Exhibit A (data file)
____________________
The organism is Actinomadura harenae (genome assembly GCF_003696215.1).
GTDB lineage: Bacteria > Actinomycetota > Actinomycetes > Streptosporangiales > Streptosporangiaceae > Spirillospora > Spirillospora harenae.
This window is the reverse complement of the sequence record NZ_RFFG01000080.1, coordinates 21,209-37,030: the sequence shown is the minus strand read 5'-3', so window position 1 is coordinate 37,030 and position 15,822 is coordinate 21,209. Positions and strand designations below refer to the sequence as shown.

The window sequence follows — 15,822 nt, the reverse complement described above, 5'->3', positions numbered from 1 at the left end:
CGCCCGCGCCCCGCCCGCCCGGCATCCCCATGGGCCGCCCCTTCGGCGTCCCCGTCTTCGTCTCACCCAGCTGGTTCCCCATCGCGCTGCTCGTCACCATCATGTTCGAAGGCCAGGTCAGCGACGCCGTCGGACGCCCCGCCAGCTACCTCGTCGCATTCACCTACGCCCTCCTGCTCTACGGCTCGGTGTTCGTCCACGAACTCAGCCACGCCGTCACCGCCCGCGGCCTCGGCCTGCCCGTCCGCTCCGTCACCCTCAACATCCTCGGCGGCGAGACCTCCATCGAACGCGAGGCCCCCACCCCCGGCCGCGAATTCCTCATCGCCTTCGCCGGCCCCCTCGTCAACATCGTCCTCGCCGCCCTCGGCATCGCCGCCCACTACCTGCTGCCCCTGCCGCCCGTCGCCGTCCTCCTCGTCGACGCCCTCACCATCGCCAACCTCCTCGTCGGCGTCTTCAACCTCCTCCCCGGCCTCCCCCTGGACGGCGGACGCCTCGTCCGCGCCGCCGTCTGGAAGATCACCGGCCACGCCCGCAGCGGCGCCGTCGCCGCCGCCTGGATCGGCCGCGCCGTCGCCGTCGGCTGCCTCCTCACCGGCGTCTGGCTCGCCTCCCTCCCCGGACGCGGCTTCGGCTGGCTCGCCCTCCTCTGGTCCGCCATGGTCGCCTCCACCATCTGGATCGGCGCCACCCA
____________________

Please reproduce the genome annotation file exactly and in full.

The organism is Actinomadura harenae (genome assembly GCF_003696215.1).
GTDB lineage: Bacteria > Actinomycetota > Actinomycetes > Streptosporangiales > Streptosporangiaceae > Spirillospora > Spirillospora harenae.
This window is the reverse complement of the sequence record NZ_RFFG01000080.1, coordinates 21,209-37,030: the sequence shown is the minus strand read 5'-3', so window position 1 is coordinate 37,030 and position 15,822 is coordinate 21,209. Positions and strand designations below refer to the sequence as shown.

The window sequence follows — 15,822 nt, the reverse complement described above, 5'->3', positions numbered from 1 at the left end:
CGCCCGCGCCCCGCCCGCCCGGCATCCCCATGGGCCGCCCCTTCGGCGTCCCCGTCTTCGTCTCACCCAGCTGGTTCCCCATCGCGCTGCTCGTCACCATCATGTTCGAAGGCCAGGTCAGCGACGCCGTCGGACGCCCCGCCAGCTACCTCGTCGCATTCACCTACGCCCTCCTGCTCTACGGCTCGGTGTTCGTCCACGAACTCAGCCACGCCGTCACCGCCCGCGGCCTCGGCCTGCCCGTCCGCTCCGTCACCCTCAACATCCTCGGCGGCGAGACCTCCATCGAACGCGAGGCCCCCACCCCCGGCCGCGAATTCCTCATCGCCTTCGCCGGCCCCCTCGTCAACATCGTCCTCGCCGCCCTCGGCATCGCCGCCCACTACCTGCTGCCCCTGCCGCCCGTCGCCGTCCTCCTCGTCGACGCCCTCACCATCGCCAACCTCCTCGTCGGCGTCTTCAACCTCCTCCCCGGCCTCCCCCTGGACGGCGGACGCCTCGTCCGCGCCGCCGTCTGGAAGATCACCGGCCACGCCCGCAGCGGCGCCGTCGCCGCCGCCTGGATCGGCCGCGCCGTCGCCGTCGGCTGCCTCCTCACCGGCGTCTGGCTCGCCTCCCTCCCCGGACGCGGCTTCGGCTGGCTCGCCCTCCTCTGGTCCGCCATGGTCGCCTCCACCATCTGGATCGGCGCCACCCA